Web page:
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  #291  
Old 11-03-2018, 11:28 PM
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Originally Posted by George Frankly View Post
Seems like the best thread for this. Utah hatches a new plan for about a dozen drugs. They will allow employees to get the drugs in Mexico. If an employee decides to do it, they will be reimbursed for travel and given $500 cash.

https://www.sltrib.com/news/2018/10/...h-drug-prices/
I wonder how much work had to go into the regulations and 'guidance' surrounding this legislation. I'm thinking of things like:

-first-class allowed?
-which Mexican cities are eligible?
-round-trip?
-how many layovers allowed/required?
-cheapest available required?
-do they contract with certain airlines?
-do they contract with certain Mexican pharmacies?
-do they contract with certain manufacturers WRT the suppliers in Mexico?
-require travel via rented automobile? rented limo? rented RV? bus? train?
-what kind of documentation of itinerary is required for reimbursement?
-if I have a family member, friend, or other party that can travel and make the purchase (a straw purchase, sort of) for me, at a cheaper cost, can they do that? if they do, do I get reimbursed the actual cost or the cost it would have been if I did it as though I did it myself? or some savings split amount in between?
-if another country, for example Honduras or Panama or Benin, is actually cheaper, can that be used instead of Mexico with the same reimbursement plan?
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Last edited by FormLetter; 11-03-2018 at 11:29 PM.. Reason: added the word 'Mexican'
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  #292  
Old 11-03-2018, 11:34 PM
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True. But this is interesting because it's not a patient gaming the system. An employer has actually structured a benefit to pay for this, which is fascinating.

And my question was really around health services, like a joint replacement or what-have-you. Medical tourism is obviously a thing, but has a payer, or an employer, ever offered a deal like this for something besides drugs?
I thought that some surgeries had this take place in India and some East Asian counties. Not sure if my brain's wires are simply crossing WRT medical tourism. I know it takes place for elective things like plastic surgeries, and that people do cross the border to Mexico for [non-trivial] dental care regularly.

I saw signs to that effect on some dentist offices while traveling in Mexico.
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  #293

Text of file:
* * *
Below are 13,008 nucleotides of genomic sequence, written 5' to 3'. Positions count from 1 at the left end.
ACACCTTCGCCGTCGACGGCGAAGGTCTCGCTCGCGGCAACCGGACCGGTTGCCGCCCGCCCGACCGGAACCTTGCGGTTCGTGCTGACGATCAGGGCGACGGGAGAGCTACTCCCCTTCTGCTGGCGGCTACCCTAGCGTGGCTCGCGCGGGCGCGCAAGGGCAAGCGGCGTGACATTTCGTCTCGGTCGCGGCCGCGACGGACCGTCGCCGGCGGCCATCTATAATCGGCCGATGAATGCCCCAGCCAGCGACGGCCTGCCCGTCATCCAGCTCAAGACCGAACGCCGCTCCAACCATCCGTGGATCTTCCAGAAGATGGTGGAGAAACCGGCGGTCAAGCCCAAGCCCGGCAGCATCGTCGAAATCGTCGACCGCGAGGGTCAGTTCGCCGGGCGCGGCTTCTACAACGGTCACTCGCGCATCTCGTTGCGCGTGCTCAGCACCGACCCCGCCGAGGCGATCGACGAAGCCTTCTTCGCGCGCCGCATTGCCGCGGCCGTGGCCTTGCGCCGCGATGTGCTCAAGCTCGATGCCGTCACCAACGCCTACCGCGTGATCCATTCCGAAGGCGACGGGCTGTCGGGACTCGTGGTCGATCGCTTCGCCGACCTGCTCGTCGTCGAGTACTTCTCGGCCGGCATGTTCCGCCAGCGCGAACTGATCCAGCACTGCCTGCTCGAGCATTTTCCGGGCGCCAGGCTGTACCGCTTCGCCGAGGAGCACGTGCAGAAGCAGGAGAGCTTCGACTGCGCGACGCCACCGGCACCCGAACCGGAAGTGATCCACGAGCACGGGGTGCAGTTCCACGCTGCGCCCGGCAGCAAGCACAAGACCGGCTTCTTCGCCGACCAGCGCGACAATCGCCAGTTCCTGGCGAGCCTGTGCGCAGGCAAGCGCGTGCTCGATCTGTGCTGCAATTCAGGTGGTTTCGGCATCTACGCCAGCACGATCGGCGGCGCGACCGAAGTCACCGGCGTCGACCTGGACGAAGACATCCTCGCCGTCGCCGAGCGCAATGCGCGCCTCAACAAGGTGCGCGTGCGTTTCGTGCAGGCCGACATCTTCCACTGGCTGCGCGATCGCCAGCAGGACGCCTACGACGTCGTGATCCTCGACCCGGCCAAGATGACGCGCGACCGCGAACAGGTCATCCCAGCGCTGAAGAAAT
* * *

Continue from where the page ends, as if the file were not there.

Old 11-06-2018, 05:26 PM
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Originally Posted by FormLetter View Post
I wonder how much work had to go into the regulations and 'guidance' surrounding this legislation. I'm thinking of things like:

-first-class allowed?
-which Mexican cities are eligible?
-round-trip?
-how many layovers allowed/required?
-cheapest available required?
-do they contract with certain airlines?
-do they contract with certain Mexican pharmacies?
-do they contract with certain manufacturers WRT the suppliers in Mexico?
-require travel via rented automobile? rented limo? rented RV? bus? train?
-what kind of documentation of itinerary is required for reimbursement?
-if I have a family member, friend, or other party that can travel and make the purchase (a straw purchase, sort of) for me, at a cheaper cost, can they do that? if they do, do I get reimbursed the actual cost or the cost it would have been if I did it as though I did it myself? or some savings split amount in between?
-if another country, for example Honduras or Panama or Benin, is actually cheaper, can that be used instead of Mexico with the same reimbursement plan?
As I read it, this isn't legislation. This is benefit plan design. That said, I'd be curious to know more of how the sausage was made. I assume there was a lot of investigating. They probably would want the Mexican pharmacy to provide drug provenance, to ensure they weren't giving their members counterfeit drugs.
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  #294  
Old 11-06-2018, 05:48 PM
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Oh, the Trump administration recently rolled out the International Price Index, a mechanism to tie the drug price in the US to drug prices in other countries. And there are other provisions being contemplated as well (this is a proposal, it's not final).

Currently, Medicare reimburses physicians 4.3% above the average sales price, for drugs administered in a physician office. It effectively gives physicians who administer drugs a 4.3% margin on drugs, which encourages physicians to use more expensive drugs. They aim to make a (revenue-neutral) switch to paying physicians a flat amount per drug administration, more or less. So a physician would make the same giving a generic as they would with a branded drug.

They also talk about having physicians participating in this model purchase their drugs from a third-party vendor. Ostensibly those vendors would compete against one another, lowering prices. I'm still digesting how this might or might not substantially differ from how distributors compete today.

Linky
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  #295  
Old 01-10-2019, 04:14 PM
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Forgot to post this earlier. In my world of oncology, there is a new class of drugs that are called CAR-T cell therapy, and they are an order of magnitude more expensive than any other drugs in the space (link).

But they didn't stop at charging a fortune. From the link above: